Eddie examined the scene of their optimism. The siege would have to last for several years before the Swedish army’s gunfire removed enough of the buildings fronting the square and lining the main boulevard leading from it to allow for an airplane runway that wasn’t just an elaborate form of suicide.

    He did not bother to point that out, however. Denise’s response was a foregone conclusion.

    So? A few years are nothing, in a siege! Those Trojan guys lasted… what? Twenty years? They’d still be holding out, too, if the stupid jerks hadn’t fallen for that old wooden shoe trick.



    Ernst Wettin turned away from the window. When all was said and done, and unless you happened to have exceptionally bad fortune and fall victim to a stray cannon ball, watching a siege was about as boring as watching ants at work. Not at the very end, of course, if the defense gave way. Then tedium would turn to terror. But until then…

    He sat back down at his writing desk. Ernst was the sort of man who believed firmly that all situations provided their own advantages. Since he retained the formal trappings of authority here in Saxony but had had the real power stripped away from him by Richter, he no longer had any tasks to perform that required more than a modicum of attention, for not more than two hours a day. Yet he still had all his comforts and facilities available.

    Ernst Wettin came from a very prominent noble family and was himself a very capable official and administrator. Inevitably, therefore, since he’d reached his majority, he’d had very little time to himself.

    Now, he did. At last, he had the opportunity he needed to concentrate on what he believed to be his true calling. The development of a systematic and reasoned program of educational reform for the whole of the Germanies.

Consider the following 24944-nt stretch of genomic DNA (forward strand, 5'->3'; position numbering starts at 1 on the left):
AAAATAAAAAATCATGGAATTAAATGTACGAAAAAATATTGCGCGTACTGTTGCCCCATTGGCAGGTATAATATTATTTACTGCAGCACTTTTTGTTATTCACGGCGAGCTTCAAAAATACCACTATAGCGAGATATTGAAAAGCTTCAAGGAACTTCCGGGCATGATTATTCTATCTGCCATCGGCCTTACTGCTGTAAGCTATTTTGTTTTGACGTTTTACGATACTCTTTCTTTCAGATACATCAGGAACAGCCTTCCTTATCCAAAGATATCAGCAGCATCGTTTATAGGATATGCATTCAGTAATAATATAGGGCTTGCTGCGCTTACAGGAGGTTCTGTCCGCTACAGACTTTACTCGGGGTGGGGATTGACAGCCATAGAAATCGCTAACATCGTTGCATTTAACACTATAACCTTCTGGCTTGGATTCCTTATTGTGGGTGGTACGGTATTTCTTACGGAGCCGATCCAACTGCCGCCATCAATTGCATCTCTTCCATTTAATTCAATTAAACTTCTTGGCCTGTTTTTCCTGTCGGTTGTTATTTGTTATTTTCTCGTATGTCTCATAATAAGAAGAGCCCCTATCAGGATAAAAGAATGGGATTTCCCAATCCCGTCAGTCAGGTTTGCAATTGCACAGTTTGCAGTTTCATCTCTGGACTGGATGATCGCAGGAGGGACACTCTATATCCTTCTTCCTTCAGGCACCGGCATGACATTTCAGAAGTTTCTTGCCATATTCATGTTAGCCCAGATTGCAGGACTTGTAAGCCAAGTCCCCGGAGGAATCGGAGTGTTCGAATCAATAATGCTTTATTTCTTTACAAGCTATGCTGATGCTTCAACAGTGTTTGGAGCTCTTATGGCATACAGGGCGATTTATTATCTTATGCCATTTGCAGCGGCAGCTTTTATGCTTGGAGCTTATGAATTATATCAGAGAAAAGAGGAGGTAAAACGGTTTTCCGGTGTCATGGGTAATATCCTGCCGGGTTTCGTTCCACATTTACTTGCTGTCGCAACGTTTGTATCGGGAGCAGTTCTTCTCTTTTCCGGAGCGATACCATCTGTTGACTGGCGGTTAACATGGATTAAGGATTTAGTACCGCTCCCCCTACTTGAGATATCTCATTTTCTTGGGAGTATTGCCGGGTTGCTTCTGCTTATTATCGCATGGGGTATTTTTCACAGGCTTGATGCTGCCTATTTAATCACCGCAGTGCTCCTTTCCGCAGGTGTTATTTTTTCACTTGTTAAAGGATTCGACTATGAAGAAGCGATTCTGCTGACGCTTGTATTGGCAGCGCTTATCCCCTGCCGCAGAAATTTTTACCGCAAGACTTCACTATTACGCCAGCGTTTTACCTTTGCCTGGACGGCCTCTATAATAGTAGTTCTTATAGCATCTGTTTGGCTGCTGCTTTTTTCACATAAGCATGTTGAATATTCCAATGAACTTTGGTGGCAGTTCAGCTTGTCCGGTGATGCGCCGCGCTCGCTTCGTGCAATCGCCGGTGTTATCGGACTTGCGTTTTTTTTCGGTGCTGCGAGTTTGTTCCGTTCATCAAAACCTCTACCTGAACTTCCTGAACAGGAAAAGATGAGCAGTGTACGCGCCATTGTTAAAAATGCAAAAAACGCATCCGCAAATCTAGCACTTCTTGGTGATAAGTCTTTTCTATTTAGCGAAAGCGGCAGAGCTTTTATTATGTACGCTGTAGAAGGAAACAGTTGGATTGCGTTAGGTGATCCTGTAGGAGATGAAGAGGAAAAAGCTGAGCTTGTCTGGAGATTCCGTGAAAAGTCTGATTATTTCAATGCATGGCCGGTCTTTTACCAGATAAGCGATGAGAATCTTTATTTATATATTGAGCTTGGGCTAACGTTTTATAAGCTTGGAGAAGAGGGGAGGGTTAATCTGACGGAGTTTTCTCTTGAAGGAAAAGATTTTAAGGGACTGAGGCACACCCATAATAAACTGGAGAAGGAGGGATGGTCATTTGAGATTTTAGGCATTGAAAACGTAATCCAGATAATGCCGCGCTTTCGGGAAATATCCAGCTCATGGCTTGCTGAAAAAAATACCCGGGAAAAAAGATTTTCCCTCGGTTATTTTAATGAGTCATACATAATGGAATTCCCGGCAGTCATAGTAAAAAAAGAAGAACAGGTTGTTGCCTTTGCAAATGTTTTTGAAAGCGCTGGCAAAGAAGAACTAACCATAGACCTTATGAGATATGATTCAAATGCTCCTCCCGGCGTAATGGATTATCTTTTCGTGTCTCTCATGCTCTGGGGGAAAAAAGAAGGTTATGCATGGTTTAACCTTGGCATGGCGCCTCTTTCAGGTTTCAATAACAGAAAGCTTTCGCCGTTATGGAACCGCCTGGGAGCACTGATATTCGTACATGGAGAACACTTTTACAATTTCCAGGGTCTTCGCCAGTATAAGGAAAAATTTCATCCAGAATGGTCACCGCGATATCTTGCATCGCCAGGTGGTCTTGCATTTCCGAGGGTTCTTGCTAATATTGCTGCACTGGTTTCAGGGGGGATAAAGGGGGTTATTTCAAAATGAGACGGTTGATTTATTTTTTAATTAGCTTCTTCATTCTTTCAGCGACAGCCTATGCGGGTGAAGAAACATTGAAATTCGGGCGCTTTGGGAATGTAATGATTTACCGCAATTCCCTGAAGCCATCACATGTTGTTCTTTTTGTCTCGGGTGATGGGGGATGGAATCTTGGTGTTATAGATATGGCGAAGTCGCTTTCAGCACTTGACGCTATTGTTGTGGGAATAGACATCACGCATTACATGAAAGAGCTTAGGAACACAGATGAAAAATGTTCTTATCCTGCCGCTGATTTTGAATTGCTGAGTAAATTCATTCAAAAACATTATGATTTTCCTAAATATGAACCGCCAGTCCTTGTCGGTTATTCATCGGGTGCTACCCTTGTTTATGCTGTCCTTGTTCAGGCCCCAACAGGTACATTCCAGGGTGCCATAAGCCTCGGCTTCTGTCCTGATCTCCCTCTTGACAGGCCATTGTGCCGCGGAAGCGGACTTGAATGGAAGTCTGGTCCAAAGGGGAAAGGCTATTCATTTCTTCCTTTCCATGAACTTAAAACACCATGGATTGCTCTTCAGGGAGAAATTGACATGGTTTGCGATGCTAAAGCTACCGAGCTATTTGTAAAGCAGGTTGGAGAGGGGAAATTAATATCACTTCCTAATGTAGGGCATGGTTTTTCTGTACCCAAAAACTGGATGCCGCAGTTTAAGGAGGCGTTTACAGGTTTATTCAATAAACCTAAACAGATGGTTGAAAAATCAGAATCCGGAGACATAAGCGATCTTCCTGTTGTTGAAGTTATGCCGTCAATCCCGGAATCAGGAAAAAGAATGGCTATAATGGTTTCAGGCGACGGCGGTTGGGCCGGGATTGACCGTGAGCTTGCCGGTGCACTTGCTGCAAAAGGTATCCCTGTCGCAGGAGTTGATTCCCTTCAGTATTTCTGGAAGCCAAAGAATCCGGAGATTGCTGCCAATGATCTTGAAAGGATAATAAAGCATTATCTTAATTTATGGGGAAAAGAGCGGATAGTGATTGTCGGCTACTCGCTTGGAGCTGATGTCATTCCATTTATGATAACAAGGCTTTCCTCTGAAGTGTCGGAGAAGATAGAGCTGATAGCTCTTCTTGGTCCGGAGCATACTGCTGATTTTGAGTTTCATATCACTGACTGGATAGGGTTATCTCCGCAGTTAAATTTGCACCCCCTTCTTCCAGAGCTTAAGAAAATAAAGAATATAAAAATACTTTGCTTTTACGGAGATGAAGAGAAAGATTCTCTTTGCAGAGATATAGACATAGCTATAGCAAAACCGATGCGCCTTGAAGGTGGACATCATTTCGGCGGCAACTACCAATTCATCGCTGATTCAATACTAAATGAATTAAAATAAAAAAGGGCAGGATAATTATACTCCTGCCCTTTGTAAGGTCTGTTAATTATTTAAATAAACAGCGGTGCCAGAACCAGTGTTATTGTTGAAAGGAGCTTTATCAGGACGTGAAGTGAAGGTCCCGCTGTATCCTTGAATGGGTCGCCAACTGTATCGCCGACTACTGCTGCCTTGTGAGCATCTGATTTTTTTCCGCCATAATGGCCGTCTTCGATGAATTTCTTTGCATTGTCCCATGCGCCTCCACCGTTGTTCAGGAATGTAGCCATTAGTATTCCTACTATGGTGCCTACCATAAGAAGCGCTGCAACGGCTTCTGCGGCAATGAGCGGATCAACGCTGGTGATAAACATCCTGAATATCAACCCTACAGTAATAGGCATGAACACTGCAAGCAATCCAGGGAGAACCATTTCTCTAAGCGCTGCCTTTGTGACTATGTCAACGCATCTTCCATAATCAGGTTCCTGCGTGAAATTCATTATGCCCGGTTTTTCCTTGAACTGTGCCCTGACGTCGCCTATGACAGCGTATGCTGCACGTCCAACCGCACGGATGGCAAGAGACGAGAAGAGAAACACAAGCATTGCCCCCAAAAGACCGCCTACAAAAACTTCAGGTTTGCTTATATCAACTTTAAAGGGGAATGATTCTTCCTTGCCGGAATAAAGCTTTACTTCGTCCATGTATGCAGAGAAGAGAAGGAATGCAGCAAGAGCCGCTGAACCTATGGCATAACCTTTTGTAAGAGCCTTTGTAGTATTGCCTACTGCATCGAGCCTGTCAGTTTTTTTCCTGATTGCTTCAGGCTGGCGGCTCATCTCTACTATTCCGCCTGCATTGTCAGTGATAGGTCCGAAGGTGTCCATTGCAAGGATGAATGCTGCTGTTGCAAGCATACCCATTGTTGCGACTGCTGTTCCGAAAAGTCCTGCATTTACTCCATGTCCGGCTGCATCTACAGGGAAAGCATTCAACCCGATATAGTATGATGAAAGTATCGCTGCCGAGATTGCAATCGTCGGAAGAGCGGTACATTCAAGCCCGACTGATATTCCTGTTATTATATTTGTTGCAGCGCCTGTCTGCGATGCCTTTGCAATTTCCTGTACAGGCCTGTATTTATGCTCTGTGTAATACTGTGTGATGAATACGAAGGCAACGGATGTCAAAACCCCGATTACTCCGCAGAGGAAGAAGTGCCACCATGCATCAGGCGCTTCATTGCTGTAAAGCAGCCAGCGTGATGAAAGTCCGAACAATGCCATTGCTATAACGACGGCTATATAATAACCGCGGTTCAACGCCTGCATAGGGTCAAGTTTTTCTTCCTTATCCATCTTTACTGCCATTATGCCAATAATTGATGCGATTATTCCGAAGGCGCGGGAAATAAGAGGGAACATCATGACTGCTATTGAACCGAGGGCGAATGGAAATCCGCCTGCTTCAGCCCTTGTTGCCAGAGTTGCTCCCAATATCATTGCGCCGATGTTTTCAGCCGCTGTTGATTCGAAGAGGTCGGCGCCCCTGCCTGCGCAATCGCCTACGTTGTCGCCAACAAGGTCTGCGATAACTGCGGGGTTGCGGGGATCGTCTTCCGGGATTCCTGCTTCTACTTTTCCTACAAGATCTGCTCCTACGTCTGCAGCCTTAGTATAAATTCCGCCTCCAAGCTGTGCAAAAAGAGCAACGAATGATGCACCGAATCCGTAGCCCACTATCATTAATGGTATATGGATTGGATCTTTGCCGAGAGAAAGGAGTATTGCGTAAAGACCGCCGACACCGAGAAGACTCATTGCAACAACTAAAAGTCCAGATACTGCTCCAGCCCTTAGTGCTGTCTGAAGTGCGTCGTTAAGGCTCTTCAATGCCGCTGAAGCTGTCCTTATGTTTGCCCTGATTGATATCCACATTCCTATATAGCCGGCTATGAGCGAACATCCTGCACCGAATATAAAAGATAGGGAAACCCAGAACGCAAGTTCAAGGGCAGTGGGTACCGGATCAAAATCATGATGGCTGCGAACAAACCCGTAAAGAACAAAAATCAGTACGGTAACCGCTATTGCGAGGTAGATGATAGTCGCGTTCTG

A faint crash came from the distance. Presumably, a lucky cannon ball had done some significant damage. But the sound barely registered on his consciousness.

    What to call the essay? Tentatively, he penned a title.

    A Treatise on the Subject of the Education of the German Peoples

    There was a knock at the entrance to his suite. “Come in!” he said loudly. He’d sent his servants off in order to have some quiet and the door was a room and a half away.

    The title was… suitable, he supposed.

    A few seconds later, at a slight coughing noise, he swiveled in his chair. To his surprise, he saw that Gretchen Richter was standing right behind him. He’d been so engrossed he hadn’t heard her approach.

    “Ah! I wasn’t expecting you.”

    “I’m not planning to stay long. I just wanted to see if there was anything you needed.”

    He smiled crookedly. “I don’t suppose you’d accept an answer of ‘my power returned.’”

    She smiled, just as crookedly. “No. Well… not now, at any rate. In the future… we’ll see what happens.”

    She leaned over to look at the line he’d just written. “I take it this is that major treatise you’ve been talking about wanting to write?”


    She shook her head. “The title is awful. I’d call it A Summon to Duty. Or if that’s not militant enough for you, Educational Reform: A Call to Arms.”



    The next few minutes passed pleasantly enough, as they always did in Richter’s company. Say what else you would about the young woman, she was invariably gracious in her blunt sort of way.

    After she left, Ernst went back to examining the title. Finally, he crumpled the initial sheet and took out another. Again with a crooked smile on his face, he began to write.

    Educational Reform: A Summon to Duty